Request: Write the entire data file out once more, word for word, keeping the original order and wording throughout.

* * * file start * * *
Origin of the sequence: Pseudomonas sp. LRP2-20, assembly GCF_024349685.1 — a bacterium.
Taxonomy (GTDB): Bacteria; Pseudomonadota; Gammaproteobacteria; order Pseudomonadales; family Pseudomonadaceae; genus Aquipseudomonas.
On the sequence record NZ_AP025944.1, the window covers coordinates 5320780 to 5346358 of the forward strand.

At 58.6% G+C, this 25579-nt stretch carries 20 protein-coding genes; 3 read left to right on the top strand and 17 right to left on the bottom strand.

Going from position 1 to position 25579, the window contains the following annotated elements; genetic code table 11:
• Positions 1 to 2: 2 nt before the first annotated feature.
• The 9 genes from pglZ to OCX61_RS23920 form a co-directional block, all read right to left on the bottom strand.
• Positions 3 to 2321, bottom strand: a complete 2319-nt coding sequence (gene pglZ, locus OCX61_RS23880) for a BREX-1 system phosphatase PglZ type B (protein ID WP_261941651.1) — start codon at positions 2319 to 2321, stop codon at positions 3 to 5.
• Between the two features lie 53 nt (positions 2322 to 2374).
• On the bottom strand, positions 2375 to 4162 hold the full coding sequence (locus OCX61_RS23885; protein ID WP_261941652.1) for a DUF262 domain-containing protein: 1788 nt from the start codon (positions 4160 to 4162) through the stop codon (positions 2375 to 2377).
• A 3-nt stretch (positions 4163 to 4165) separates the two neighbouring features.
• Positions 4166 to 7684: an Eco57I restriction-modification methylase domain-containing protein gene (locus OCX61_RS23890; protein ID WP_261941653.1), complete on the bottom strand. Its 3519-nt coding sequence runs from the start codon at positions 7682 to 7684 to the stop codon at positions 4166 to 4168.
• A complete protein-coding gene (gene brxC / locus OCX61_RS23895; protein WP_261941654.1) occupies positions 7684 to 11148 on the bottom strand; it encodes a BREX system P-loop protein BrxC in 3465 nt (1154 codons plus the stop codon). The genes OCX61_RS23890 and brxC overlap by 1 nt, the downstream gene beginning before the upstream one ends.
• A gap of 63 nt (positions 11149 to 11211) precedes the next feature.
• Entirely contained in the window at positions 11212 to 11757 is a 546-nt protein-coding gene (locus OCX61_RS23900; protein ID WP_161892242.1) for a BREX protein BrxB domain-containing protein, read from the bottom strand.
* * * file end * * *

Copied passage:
Origin of the sequence: Pseudomonas sp. LRP2-20, assembly GCF_024349685.1 — a bacterium.
Taxonomy (GTDB): Bacteria; Pseudomonadota; Gammaproteobacteria; order Pseudomonadales; family Pseudomonadaceae; genus Aquipseudomonas.
On the sequence record NZ_AP025944.1, the window covers coordinates 5320780 to 5346358 of the forward strand.

At 58.6% G+C, this 25579-nt stretch carries 20 protein-coding genes; 3 read left to right on the top strand and 17 right to left on the bottom strand.

Going from position 1 to position 25579, the window contains the following annotated elements; genetic code table 11:
• Positions 1 to 2: 2 nt before the first annotated feature.
• The 9 genes from pglZ to OCX61_RS23920 form a co-directional block, all read right to left on the bottom strand.
• Positions 3 to 2321, bottom strand: a complete 2319-nt coding sequence (gene pglZ, locus OCX61_RS23880) for a BREX-1 system phosphatase PglZ type B (protein ID WP_261941651.1) — start codon at positions 2319 to 2321, stop codon at positions 3 to 5.
• Between the two features lie 53 nt (positions 2322 to 2374).
• On the bottom strand, positions 2375 to 4162 hold the full coding sequence (locus OCX61_RS23885; protein ID WP_261941652.1) for a DUF262 domain-containing protein: 1788 nt from the start codon (positions 4160 to 4162) through the stop codon (positions 2375 to 2377).
• A 3-nt stretch (positions 4163 to 4165) separates the two neighbouring features.
• Positions 4166 to 7684: an Eco57I restriction-modification methylase domain-containing protein gene (locus OCX61_RS23890; protein ID WP_261941653.1), complete on the bottom strand. Its 3519-nt coding sequence runs from the start codon at positions 7682 to 7684 to the stop codon at positions 4166 to 4168.
• A complete protein-coding gene (gene brxC / locus OCX61_RS23895; protein WP_261941654.1) occupies positions 7684 to 11148 on the bottom strand; it encodes a BREX system P-loop protein BrxC in 3465 nt (1154 codons plus the stop codon). The genes OCX61_RS23890 and brxC overlap by 1 nt, the downstream gene beginning before the upstream one ends.
• A gap of 63 nt (positions 11149 to 11211) precedes the next feature.
• Entirely contained in the window at positions 11212 to 11757 is a 546-nt protein-coding gene (locus OCX61_RS23900; protein ID WP_161892242.1) for a BREX protein BrxB domain-containing protein, read from the bottom strand.